Welcome to Business School Briefing. We offer you insights from Andrew Hill and Jonathan Moules, and the pick of top stories being read in business schools. Edited by Wai Kwen Chan and Andrew Jack.
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Top 100 Executive MBA programmes
The wait is over. Find out which schools are in the Financial Times EMBA ranking of 2020. Is your school in the list?
Andrew Hill’s management challenge
The skills gap is still wide — and the pandemic is likely to make it worse. The World Economic Forum’s latest Future of Jobs report suggests by 2025, it is human as much as technological skills that will be in demand. Their top five include analytical thinking, active learning and complex problem-solving.
In my column this week, I wonder how employers can assess those attributes in a candidate for a job of the future. For my management challenge, then, please devise a test, or a simple question, that will reveal how good any would-be employee is at one or all of these skills. Send your ideas to firstname.lastname@example.org for possible publication next week.
I asked you last week to devise a straightforward, non-jargon, mission statement for a management consultancy. Your email submissions were good, but none quite as no-nonsense as @Carolyn_Ten’s via Twitter: “A management consultant of my acquaintance used to say that the essential nub of the job was telling people to hit the nail with the hammer.”
In further reading, if you can bear it, the Council on Foreign Relations has produced a chunky report about how to improve pandemic preparedness. It may be the ultimate leadership and management challenge — one which the CFR’s experts believe the US and most of the world flunked: “US and global efforts to prepare for the inevitability of pandemics provided the illusion — but not the reality — of preparedness.”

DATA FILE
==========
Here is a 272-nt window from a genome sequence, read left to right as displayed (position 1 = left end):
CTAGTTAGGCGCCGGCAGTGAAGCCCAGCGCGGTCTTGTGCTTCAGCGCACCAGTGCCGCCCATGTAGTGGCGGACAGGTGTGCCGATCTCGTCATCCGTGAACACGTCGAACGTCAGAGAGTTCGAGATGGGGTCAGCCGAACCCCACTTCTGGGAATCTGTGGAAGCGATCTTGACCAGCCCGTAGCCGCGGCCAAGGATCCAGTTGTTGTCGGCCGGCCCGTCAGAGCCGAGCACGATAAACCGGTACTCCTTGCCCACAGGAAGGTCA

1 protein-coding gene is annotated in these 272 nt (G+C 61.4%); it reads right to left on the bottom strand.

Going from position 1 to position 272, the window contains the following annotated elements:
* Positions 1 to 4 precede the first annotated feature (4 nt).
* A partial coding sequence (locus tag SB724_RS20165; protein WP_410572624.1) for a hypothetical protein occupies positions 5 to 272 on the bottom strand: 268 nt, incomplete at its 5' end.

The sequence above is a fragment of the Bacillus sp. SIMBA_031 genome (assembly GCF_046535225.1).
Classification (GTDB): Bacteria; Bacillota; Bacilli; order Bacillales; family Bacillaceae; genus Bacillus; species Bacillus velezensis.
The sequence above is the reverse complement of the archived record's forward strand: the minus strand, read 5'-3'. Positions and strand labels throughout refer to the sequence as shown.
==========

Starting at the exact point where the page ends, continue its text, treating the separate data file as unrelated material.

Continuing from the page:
Jonathan Moules’ business news
For people in management roles fortunate enough to have kept their jobs during the pandemic, there is a strong incentive to invest time and money in improving technical and leadership skills and growing their network of contacts. That is the appeal of an Executive MBA, and this week you can see which courses rank highest in the new Financial Times EMBA list.
Soaring demand for MBA courses has been a theme of the year, as has the rapid shift to online teaching. EMBA programmes are no different, according to a report published this week by the Executive MBA Council (EMBAC), a US-based group representing course providers. Its annual membership research found that over nine in 10 programmes had purchased some form of electronic teaching materials this year. It also recorded a record high in female participation — although the proportion is still barely a third of the typical class.
We analysed the alumni data of the Executive MBA rankings to check trends in programme funding by companies.
The number of graduates who received full funding from their employers has been in decline since 2016. Employers based in Africa were more generous back in 2016 compared to other regions but the funding has decreased over the past five years.
Employees from the US and Canada have been the least likely to have their EMBA fully paid for by their company in the past five years. One reason could be that the average cost of EMBA degrees in North America is high.
How good is your knowledge of the news?
Top business school reads
City of London seeks to ‘reinvent itself’ after pandemic Square Mile looks to start-ups and flexible ways of working with 5-year recovery plan
Biden and Trump clash over coronavirus in final debate Democrat warns of ‘dark winter’ as president says virus will ‘go away’ and promises quick vaccine
Chinese economy expands 4.9% in third quarter Strong industrial growth powers recovery despite GDP data missing expectations
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